In August of 1989, in the face of harsh repression of protests, Tutu announced that he’d hold a church service instead – an Ecumenical Defiance Service, held at St. George’s Cathedral in Cape Town. Thousands of South Africans came to sing and pray for justice and freedom – and hundreds of police came too, surrounding the cathedral in a show of military intimidation.
When Archbishop Tutu began to preach, military police entered the cathedral, lining the walls, rifles in hand. I can’t even imagine that – speaking God’s words of hope and liberation, while looking out at armed men full of hate and fear. But Tutu knew that love wins. That holiness and goodness are contagious. At one point in his sermon, he came down from the pulpit and addressed the police directly.
He said, “You are very powerful, but you are not Gods and I serve a God who cannot be mocked. So, since you have already lost” – he tells the men holding big guns – “Since you have already lost, I invite you come and join the winning side. Come join the winning side.” Immediately, the congregation erupted into song and dance.
Tutu was arrested, after church. But he was right about the winning side. By 1992, Apartheid had ended. In 1994, Nelson Mandela was elected president in an election for all South Africans.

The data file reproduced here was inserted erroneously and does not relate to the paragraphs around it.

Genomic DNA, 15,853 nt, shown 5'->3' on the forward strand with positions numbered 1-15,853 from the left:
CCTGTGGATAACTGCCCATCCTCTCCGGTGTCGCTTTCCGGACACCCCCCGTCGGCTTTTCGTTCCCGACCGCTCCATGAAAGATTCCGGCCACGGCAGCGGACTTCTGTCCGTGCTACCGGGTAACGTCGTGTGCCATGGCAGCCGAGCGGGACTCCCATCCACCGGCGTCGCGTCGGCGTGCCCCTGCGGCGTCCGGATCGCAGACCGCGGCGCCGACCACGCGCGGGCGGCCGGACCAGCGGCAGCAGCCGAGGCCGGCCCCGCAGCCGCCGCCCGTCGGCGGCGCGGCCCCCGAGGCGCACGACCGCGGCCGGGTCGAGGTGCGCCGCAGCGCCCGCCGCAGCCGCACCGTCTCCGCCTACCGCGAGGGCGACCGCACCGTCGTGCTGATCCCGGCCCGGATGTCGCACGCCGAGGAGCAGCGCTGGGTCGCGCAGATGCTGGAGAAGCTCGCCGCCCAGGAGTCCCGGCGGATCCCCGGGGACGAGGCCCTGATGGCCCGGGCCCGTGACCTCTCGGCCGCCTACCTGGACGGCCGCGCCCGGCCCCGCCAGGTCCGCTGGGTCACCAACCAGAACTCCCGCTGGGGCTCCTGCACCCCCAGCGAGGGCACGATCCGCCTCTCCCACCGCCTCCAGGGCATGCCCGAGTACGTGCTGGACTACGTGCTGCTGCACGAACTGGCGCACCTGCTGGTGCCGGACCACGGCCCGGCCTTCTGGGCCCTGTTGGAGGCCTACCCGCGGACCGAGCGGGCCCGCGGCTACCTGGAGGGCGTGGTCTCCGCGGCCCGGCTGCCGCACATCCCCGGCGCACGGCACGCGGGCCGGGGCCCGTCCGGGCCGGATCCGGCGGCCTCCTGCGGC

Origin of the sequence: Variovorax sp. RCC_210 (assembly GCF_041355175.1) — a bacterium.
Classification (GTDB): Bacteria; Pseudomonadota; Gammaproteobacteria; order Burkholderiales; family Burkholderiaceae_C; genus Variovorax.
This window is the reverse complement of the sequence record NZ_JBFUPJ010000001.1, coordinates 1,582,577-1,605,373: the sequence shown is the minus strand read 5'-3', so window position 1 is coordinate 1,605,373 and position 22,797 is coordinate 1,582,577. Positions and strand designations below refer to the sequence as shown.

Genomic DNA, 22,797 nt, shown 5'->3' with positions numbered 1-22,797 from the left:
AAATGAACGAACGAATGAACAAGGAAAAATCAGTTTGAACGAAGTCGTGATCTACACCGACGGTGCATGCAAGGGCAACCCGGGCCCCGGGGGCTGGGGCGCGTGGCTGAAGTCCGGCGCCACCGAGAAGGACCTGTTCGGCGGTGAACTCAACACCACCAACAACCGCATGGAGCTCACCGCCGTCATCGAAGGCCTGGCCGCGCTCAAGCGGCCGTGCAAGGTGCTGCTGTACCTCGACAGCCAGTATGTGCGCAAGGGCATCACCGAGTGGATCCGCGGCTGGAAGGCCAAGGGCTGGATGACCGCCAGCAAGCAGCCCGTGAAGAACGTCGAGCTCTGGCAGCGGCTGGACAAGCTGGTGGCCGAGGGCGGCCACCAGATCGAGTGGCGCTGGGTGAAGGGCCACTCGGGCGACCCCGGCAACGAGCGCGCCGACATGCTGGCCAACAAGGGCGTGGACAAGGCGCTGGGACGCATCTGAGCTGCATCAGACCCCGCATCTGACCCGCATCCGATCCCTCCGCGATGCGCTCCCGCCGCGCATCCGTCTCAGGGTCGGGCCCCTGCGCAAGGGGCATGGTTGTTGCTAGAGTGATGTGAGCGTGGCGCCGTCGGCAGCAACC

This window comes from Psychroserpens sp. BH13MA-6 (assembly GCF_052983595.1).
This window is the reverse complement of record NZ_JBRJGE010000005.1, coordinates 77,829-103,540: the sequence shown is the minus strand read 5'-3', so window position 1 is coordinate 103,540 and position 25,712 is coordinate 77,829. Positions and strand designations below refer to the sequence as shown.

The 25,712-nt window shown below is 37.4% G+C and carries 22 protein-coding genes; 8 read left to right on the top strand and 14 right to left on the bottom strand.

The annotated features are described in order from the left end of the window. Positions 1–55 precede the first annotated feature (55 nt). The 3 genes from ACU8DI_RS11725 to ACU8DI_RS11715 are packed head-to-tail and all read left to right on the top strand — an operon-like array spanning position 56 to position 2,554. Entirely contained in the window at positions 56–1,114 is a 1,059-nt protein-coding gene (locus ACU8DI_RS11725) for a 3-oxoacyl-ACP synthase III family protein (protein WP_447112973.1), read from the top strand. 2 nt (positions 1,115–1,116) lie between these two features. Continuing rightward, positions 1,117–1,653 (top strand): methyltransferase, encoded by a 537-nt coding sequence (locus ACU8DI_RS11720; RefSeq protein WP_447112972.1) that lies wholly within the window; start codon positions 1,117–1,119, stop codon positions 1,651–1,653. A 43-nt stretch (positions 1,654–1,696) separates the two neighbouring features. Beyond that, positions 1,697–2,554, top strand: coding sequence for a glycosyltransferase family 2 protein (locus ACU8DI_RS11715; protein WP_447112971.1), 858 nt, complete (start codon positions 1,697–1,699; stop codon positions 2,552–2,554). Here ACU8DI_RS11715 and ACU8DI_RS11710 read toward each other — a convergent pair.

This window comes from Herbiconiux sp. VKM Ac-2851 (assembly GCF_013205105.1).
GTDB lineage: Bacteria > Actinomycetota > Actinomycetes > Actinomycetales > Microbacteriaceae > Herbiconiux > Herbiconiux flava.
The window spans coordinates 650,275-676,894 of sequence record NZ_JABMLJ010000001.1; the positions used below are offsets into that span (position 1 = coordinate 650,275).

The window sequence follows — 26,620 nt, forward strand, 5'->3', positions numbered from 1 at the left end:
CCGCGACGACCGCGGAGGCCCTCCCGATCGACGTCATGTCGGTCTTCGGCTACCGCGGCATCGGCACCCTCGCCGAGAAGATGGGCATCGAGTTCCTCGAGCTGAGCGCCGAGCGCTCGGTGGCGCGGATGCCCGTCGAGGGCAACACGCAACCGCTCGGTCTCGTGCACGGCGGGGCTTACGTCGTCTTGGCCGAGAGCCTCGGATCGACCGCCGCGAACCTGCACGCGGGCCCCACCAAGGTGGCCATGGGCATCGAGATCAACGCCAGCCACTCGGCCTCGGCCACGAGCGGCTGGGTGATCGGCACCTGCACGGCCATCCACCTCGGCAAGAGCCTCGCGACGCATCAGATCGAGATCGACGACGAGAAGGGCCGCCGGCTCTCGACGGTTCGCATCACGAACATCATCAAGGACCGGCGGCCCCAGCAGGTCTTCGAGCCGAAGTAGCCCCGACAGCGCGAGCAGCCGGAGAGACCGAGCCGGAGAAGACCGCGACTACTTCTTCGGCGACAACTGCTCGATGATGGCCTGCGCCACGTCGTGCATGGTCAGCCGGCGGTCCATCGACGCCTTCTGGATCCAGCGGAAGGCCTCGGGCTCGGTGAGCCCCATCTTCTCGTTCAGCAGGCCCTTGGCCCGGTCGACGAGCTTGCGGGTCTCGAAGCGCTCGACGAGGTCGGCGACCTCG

The Feast of the Incarnation: When the God who was before Creation, who encompasses and knows all that is, when that God became flesh in a newborn baby boy. Why does it matter? Because Eternity, Immensity, Mystery, loves us enough to come and meet us – come be meat with us. Incarnate. Because it shows us that we are immortal diamond, and boundlessly beloved. Because it means that even in the face of terrible events and human cruelty, even when things seem most bitter and broken, we can face it with courage, with hope. Because Love wins. Love has already won.
The story about Tutu (with added details from other research):
Orthodox Lenten prayer quoted from here:
Majmudar’s poem and Arthur’s description of Eastern teaching about the Incarnation both come from Arthur’s book Light upon Light: A Literary Guide to Prayer for Advent, Christmas, and Epiphany (Paraclete Press, 2014).